10 French Drain Mistakes and How to Alleviate Landscape Drainage Headaches

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10 French Drain Mistakes and How to Alleviate Landscape Drainage Headaches

One of the biggest nightmares for homeowners is flooding. Floodwater can cause varying degrees of damage, but the worst is the potential for foundation damage. It is an issue that can quickly escalate, leading to severe structural issues, water damage, and mold inside of your home. Outside, you can find severe soil erosion, which leads to ditches and dead plants and grass in your yard.

Preventing these issues is as simple as installing a French drain to help manage water runoff. A French drain is a simple system, but you need to install it correctly to avoid these common French drain mistakes:

1. Not Understanding Zoning Regulations

Landscape Drainage Headaches

When planning your French drain, you want to talk to your local building authorities to have a clear understanding of the zoning regulations. It is crucial to have a clear understanding of these regulations so that your drain does not impact public space or anyone else's land, which can result in legal issues. When you contact the proper officials, someone will come and mark your property to identify property and utility lines so that you know where it is safe to dig.

2. Overlooking the Direction of Waterflow

Overlooking the Direction of Waterflow

Before you can start installing a French drain, you need to take a moment to study the area, focusing specifically on the flood-prone areas. Figure out the direction your French drain needs to go to ensure that water flows away from your property. You will also want to consider how the gravel in the French drain may affect the use of the yard space in terms of appearance and usability.

3. Using the Wrong Type of Rock for Drainage

The rocks you choose to fill your French drain matter as well. The rocks you choose need to allow for adequate drainage and permeability. You will need to choose rocks that aren't too big or too small, with 1-1/2 inches being the ideal size for the best drainage. Clean round rocks that have been washed are the best to use, but if crushed stone is the only option, you need to use a sock-wrapped drainpipe to prevent the stone from clogging the pipe's perforations.

4. Not Lining the Trench with Drainage Fabric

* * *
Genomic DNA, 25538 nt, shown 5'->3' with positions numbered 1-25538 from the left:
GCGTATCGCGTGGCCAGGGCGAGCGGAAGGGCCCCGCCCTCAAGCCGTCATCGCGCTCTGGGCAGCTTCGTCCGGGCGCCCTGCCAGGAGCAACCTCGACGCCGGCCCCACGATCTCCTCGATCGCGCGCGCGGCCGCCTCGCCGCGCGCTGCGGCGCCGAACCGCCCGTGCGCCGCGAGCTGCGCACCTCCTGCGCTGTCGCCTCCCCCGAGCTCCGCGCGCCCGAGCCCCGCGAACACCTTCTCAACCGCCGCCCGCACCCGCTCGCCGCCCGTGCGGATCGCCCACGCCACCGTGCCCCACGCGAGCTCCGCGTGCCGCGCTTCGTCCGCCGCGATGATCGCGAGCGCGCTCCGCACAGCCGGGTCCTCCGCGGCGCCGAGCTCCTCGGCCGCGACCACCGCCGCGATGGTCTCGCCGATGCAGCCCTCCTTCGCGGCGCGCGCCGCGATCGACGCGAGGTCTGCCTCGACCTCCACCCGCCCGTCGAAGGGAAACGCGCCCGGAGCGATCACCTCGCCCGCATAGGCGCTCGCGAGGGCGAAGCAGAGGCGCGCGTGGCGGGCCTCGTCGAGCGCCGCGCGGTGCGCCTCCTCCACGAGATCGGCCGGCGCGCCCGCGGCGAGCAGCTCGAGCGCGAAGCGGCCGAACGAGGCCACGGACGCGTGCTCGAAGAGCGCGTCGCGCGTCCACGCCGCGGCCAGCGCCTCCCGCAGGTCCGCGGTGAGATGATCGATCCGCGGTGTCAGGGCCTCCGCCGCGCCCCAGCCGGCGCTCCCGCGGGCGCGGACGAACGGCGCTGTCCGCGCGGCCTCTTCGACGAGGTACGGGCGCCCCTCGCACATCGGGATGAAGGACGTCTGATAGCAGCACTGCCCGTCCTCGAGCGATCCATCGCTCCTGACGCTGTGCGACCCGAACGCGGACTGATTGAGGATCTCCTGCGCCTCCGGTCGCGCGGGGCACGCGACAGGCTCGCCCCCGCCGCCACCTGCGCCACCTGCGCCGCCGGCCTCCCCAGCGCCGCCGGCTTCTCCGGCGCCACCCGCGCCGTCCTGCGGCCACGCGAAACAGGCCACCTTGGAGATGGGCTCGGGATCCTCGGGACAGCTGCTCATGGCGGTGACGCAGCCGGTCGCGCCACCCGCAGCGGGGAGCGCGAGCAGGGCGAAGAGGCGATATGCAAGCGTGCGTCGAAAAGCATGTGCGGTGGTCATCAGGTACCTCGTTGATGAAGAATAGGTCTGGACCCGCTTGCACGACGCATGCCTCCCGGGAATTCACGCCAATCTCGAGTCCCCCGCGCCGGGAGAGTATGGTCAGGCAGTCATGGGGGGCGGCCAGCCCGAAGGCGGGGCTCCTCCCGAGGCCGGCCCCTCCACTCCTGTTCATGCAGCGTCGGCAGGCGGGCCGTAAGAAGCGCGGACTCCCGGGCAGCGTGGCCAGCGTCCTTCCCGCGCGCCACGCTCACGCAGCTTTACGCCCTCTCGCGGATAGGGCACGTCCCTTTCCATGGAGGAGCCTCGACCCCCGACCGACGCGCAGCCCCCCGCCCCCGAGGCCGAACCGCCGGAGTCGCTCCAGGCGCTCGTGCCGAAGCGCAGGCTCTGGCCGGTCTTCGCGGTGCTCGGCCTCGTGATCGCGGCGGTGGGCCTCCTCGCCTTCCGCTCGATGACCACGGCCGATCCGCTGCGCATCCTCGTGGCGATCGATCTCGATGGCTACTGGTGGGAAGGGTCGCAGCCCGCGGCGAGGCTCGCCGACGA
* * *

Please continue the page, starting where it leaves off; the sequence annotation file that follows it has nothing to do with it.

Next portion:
One of the biggest French drain mistakes is not lining the trench with drainage fabric. A drain requires a fabric lining to act as a soil separator, in order to prevent any dirt and debris from getting into the drain's gravel lining so water can flow freely. Excluding drainage fabric from your design means there is no separation between the dirt and the drain, which can lead to reduced capacity and, eventually, clogging and system failure.

5. Selecting the Wrong Type of Drainage Fabric

There are two types of geotextile landscape fabrics: woven and nonwoven. Woven fabrics are best used as ground cover for weeds or under gravel driveways and paved roads since they are less permeable. Nonwoven fabrics use a permeable, felt-like material engineered with drainage in mind. The fabric allows water to pass through while preventing dirt and debris from potentially clogging your system.

6. Skipping the Drain Pipe

French drains help direct surface water to the desired location, away from a home's foundation. In a French drain system, water filters through the rock layer to a perforated pipe, 4" to 6" in diameter, and flows towards an end location. Having a drain pipe is critical for the function of a French drain; without it, the system cannot handle heavy levels of water runoff, making it less effective.

7. Placing Excavated Soil Back in the Trench

French drains get installed to help areas where the soil does not allow for proper drainage. Installation requires excavating soil for a trench, and while it may seem like a good idea to put the excavated soil back in place, it is something to avoid. Replacing the soil on top of the drain can reduce its capacity and potentially cause clogging.

8. Routing a Downspout into the French Drain

Another of the typical French drain mistakes homeowners make is routing their downspout into the drain. Water runoff from downspouts can overwhelm the French drain, especially during heavy rains. Ideally, you want to install a catch basin before the drain field and then tie the French drain to that catch basin. Installing a catch basin helps manage the water and allows you to clean out leaves and other debris to ensure the drain doesn't clog.

9. Lack of Positive Slope for the Drain

For all drain systems, ensuring the right slope is critical. Otherwise, water will pool–or go in the wrong direction. French drains require a positive slope that descends at a rate of 1% to ensure the most effective flow of water runoff.

10. Misdirecting the Pipe Holes

The pipe used in a French drain has holes that allow the water to filter through and flow away from the house. These holes are essential to a French drain, and you need to point them in the right direction. Pointing it sideways seems logical, but you want it pointing downward for the most effective drainage possible.

Getting the French Drain Right

A French drain is a useful tool to help with landscaping drainage issues. These simple systems are extremely effective when done right. The key is taking the time to plan and use the right materials. By avoiding these common French drain mistakes, you will have a system that will work effectively and protect your home and foundation from water runoff for years.

If you have any questions, contact the drainage experts at Landscape Drains today to learn more.

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